We have many ways to describe the turbulent character of the political present: the populist moment, democratic backsliding, the authoritarian turn. But if a new analysis of global trends in public opinion from the Pew Research Center is correct, it might be more accurate to say that ours is primarily a time of rising political discontent.
Pew's core finding is that large numbers of people in a long list of countries are dissatisfied with how their democracies are working — and this restlessness is fueling a drive for more radical change. As Pew puts it, "A median of 56 percent across 17 advanced economies surveyed in 2021 say their political system needs major changes or needs to be completely reformed. Roughly two thirds or more express this opinion in Italy, Spain, the U.S., South Korea, Greece, France, Belgium, and Japan."
That's a lot of discontent and a lot of potential political radicalism directed against an unhappy status quo.
The most pressing and mysterious question left unanswered by these findings is: Why is this happening now, and why in so many different places at once?
Journalistic and scholarly examinations of present gloominess tend to focus on the specific discontents of single countries: Americans elected former President Donald Trump because Democrats moved left on cultural issues, alienating working-class voters. The U.K. voted for Brexit because of overly intrusive bureaucrats in Brussels. A plurality of Hungarians support Viktor Orban's antiliberal nationalism in reaction to post-Cold War depopulation. And so forth.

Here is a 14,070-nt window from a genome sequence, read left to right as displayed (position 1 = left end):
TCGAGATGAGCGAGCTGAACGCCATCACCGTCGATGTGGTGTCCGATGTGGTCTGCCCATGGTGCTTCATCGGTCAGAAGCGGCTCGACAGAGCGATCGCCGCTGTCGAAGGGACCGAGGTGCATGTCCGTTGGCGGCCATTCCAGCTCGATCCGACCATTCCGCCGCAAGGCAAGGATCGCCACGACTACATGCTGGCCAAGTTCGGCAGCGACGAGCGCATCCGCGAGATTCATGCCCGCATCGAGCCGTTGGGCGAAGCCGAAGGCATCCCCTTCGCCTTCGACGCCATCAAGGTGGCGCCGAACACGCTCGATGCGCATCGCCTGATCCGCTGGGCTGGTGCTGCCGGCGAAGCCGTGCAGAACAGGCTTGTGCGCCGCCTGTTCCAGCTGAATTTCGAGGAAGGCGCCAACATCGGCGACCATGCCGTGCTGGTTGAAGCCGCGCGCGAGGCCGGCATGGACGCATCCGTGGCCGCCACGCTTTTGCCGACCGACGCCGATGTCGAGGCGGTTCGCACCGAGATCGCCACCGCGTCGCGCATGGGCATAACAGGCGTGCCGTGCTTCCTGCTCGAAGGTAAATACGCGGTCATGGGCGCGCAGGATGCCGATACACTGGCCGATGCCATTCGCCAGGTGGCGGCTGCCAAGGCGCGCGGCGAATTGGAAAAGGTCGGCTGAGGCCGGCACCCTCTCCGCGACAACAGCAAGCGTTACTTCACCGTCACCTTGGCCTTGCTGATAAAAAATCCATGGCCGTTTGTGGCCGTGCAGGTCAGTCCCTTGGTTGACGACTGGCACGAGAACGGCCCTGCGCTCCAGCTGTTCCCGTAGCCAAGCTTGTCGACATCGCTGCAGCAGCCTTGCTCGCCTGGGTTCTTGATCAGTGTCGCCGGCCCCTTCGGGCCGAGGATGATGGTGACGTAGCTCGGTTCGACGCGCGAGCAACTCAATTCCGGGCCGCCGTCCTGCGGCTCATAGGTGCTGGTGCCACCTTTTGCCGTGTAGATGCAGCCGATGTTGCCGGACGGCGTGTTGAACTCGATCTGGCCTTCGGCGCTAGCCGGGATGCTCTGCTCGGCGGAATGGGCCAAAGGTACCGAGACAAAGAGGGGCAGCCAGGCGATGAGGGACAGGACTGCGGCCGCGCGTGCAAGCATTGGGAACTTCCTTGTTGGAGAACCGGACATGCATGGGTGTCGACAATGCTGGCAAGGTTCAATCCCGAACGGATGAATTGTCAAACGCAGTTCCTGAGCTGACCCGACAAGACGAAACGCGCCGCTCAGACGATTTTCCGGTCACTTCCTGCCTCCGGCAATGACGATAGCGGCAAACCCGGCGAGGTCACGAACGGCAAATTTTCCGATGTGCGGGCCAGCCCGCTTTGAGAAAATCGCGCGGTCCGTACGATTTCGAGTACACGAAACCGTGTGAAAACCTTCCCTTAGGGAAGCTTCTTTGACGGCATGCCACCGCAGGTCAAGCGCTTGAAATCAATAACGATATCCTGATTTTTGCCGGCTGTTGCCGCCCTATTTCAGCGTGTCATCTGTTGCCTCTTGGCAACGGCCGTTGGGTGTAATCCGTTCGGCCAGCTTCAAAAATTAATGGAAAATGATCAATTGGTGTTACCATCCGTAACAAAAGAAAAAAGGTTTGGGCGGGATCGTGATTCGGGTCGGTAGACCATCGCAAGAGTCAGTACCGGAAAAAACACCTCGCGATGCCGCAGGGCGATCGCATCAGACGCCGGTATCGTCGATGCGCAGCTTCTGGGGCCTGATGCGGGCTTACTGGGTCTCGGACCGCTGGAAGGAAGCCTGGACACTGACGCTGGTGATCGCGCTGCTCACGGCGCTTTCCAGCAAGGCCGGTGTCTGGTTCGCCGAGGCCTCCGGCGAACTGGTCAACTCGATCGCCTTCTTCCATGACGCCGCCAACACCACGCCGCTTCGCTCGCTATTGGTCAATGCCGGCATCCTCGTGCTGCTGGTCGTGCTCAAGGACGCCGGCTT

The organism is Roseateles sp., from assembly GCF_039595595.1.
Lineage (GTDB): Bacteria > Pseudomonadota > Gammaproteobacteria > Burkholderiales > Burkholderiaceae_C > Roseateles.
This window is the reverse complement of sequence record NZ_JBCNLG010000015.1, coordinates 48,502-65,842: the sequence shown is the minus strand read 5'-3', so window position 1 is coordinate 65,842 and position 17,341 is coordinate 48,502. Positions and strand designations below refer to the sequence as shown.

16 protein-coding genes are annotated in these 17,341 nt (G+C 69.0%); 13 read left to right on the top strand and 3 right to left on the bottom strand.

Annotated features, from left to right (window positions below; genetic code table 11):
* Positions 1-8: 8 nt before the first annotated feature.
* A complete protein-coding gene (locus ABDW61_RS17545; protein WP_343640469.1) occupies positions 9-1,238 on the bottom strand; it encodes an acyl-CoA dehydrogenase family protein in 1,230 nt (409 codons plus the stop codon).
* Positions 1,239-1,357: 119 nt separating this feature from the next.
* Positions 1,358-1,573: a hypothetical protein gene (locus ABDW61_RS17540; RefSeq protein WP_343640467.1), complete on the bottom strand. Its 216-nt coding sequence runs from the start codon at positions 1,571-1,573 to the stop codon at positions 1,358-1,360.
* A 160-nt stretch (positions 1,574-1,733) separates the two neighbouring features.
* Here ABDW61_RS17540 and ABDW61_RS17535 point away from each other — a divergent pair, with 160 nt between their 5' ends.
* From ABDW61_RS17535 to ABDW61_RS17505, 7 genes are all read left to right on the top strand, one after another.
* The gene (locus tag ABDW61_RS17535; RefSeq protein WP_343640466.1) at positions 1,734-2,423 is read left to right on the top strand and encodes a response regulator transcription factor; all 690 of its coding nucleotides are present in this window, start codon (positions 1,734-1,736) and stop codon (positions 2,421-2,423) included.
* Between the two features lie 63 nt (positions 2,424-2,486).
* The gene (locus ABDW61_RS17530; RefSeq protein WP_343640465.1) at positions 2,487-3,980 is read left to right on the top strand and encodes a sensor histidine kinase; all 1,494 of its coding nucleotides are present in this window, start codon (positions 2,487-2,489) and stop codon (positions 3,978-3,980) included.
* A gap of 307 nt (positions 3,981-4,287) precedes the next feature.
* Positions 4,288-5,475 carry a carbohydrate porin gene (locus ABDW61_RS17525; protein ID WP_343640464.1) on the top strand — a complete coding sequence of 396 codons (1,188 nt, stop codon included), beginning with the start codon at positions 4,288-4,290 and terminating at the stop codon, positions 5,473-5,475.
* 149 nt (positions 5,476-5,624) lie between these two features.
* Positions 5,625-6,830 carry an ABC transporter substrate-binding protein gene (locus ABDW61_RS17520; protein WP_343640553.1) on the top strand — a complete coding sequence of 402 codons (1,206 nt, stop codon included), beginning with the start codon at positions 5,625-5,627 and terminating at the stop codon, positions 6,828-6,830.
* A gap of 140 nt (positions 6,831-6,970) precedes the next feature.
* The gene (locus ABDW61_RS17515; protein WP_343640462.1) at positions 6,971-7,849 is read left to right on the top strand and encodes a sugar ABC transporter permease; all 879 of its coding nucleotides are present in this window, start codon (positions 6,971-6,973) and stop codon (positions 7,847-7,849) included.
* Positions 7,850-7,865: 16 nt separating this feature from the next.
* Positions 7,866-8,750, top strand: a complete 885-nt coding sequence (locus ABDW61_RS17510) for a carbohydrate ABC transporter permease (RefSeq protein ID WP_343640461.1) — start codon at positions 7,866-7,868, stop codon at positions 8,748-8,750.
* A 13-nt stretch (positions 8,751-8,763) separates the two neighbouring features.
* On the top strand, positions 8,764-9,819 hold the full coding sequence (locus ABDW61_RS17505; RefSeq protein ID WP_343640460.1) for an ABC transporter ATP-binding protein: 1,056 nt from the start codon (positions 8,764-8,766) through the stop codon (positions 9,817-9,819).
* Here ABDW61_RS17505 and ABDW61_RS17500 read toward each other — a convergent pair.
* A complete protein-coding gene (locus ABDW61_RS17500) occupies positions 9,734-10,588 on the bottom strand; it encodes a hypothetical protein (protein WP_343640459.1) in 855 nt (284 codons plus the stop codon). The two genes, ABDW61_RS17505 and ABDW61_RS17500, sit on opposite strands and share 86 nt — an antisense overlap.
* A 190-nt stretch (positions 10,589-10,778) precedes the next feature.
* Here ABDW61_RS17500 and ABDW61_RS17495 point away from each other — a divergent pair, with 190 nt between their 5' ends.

Yet the simultaneous rise in dissatisfaction across so much of the globe seems to point to a single change or set of changes at work nearly everywhere. One possibility is that governments truly are becoming worse at getting things done and representing people's interests. Another is that public expectations for competence and representation are rising, leading to increasing discontent with fairly typical outcomes. Both things could, of course, be happening at the same time as well.
But why would that be? What could be making governments more inept or democratic citizens more impatient (or both) in so many places at once?
As I've argued on previous occasions, the single most likely candidate is social media. It helps both to unite and divide people within and across national boundaries in new, expected ways that can cause political instability. It's possible the ubiquity of smart phones and social media apps is behind much of the rising discontent, though more study and analysis will be required to establish the truth of the thesis, let alone to begin devising effective responses.
In the meantime, Pew's trove of data is a great place to start.